“The ILO has adopted a number of important conventions that have contributed to strengthening workers' rights worldwide. The organization has been an important global forum for debates on issues including poverty, distribution policies and human rights and has established international standards in many important areas”, Maul says.
“In general, ILO’s history demonstrates an inclusive profile that stands in contrast, for example, to that of the League of Nations. Whereas Germany was blamed for World War I and was refused membership in the League of Nations, the country was admitted to the ILO already in 1919”, says Maul.
Since the first ILO conventions on child labour, the minimum wage and the eight-hour workday saw the light of day in 1919, the organization has adopted 190 International labour standards. In 1998, the most important of these were consolidated in a declaration of fundamental principles and labour rights.
“This was done to establish a common platform and set minimum requirements for all member states during a turbulent period following the fall of the Berlin Wall. The declaration addressed organizational and bargaining freedom, prohibition of child labour, prohibition of forced labour and prohibition of discrimination in the workplace”, the author explains.
Impact depends on the Member States
The ILO has no coercive instruments to use against members who do not ratify the conventions or do not live up to them in practice. The organization's impact effectiveness depends on the willingness of the Member States to comply with international regulations. According to Maul, this willingness is currently faltering, but this is not due to Donald Trump alone.
“There is no doubt that the ILO lost momentum in the 1980s because of neoliberalism. The trade unions, which have been the driving force in the ILO, have long been under pressure both within and from outside the organization”, Maul says.
The scholar believes that it has been generally easier to achieve a breakthrough in favour of very basic rights than for more extensive international labour standards such as health care, pensions and the like. In this respect, it was also easier for the ILO in the 1990s, when the organization was able to link up with the discussion on general human rights debate, which put more emphasis on political rights rather than social rights.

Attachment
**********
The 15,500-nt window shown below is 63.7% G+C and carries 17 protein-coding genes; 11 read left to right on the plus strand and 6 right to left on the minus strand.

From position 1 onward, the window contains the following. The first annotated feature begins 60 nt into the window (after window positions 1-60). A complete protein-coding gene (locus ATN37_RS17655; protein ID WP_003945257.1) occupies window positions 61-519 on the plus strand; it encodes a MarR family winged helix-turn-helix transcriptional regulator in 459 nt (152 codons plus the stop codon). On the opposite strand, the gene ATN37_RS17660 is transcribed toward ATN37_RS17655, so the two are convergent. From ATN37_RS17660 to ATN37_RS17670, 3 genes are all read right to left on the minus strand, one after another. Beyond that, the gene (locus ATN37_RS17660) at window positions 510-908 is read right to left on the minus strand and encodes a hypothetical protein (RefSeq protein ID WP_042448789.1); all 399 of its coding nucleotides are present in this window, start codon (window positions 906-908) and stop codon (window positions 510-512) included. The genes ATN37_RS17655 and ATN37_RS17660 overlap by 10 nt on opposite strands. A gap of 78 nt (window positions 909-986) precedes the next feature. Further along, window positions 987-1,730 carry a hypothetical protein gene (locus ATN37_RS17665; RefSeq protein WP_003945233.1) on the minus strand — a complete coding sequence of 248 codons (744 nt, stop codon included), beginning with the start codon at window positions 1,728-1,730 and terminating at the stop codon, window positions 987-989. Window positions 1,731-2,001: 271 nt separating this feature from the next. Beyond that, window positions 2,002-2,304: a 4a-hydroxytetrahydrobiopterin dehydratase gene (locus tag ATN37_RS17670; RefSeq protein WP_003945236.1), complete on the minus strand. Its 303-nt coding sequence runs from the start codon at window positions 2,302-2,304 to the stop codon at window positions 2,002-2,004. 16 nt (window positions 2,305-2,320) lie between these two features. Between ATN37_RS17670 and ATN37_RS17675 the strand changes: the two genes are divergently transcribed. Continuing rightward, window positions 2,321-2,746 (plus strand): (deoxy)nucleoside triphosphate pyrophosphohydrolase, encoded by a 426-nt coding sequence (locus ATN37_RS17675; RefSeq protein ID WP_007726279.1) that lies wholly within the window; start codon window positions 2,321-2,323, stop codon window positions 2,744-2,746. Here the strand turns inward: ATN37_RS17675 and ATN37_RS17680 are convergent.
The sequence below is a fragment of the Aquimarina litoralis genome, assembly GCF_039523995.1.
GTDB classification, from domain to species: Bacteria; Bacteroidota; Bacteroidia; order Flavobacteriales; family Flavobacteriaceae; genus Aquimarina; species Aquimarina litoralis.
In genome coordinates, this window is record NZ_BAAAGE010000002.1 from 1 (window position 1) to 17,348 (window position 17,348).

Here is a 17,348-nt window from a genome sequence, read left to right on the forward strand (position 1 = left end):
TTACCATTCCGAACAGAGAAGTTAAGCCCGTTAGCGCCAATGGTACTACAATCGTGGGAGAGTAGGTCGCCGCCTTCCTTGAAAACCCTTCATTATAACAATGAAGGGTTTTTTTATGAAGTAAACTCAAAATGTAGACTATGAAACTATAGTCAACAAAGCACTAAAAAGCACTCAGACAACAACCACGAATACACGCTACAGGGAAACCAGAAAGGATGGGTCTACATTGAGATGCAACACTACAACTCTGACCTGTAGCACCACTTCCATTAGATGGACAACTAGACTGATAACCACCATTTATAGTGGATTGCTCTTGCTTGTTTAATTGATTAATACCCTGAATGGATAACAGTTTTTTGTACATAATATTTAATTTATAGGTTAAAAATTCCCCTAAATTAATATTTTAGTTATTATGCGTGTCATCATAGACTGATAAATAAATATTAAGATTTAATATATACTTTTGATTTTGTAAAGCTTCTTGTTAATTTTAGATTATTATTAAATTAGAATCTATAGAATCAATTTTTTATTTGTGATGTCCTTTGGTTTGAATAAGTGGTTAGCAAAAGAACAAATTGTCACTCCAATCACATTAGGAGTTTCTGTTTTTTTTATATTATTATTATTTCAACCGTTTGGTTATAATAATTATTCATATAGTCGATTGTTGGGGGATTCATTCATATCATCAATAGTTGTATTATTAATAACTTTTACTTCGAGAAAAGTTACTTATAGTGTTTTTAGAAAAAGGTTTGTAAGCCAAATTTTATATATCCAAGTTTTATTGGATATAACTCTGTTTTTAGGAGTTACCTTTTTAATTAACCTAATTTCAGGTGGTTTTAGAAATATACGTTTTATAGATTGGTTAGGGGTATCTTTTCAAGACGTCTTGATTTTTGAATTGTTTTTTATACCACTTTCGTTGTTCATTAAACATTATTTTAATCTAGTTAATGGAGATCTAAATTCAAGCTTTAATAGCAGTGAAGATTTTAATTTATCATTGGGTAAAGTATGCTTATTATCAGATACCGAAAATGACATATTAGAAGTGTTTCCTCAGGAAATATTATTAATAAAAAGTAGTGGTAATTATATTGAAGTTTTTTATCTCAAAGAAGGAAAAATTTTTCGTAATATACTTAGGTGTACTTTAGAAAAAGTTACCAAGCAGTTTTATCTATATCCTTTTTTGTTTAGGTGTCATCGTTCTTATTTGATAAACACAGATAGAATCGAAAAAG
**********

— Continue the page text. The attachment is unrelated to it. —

“But it is important to underscore that the ILO has always regarded the core labour standards in the 1998 declaration as “enabling" rights, that is, rights that laid the foundation for social rights to be realised. What is particularly important, perhaps, is the freedom to organize, which allows unions to fight for workers’ social right”, says Maul, adding,
“As soon as you start talking about topics such as migration and basic social security, it becomes virtually impossible, in terms of policy, to reach any kind of consensus among the Member States”. Many governments, including those that have traditionally been supporters of the ILO, oppose to a greater extent the international conventions regarding social rights and labour rights.
According to Maul, the political climate characterized by neo-nationalism, protectionism and a divergence away from multilateralism makes it more difficult for the ILO to be heard today.
"Paradoxically, this is happening concurrently with a growing awareness of the need to solve social challenges created by globalization. If the ILO is to be able to make meaningful contributions towards solving these challenges, it is going to need the political support of the Member States. The past 100 years have shown that the ILO has been an organization for difficult times, and I hope Member States once again, as they have done so many times before, will be willing to use the organization as a tool to design global social policy", Maul concludes.
D. Maul: «The International Labour Organization. 100 Years of Global Social Policy», 2019, International Labour Organization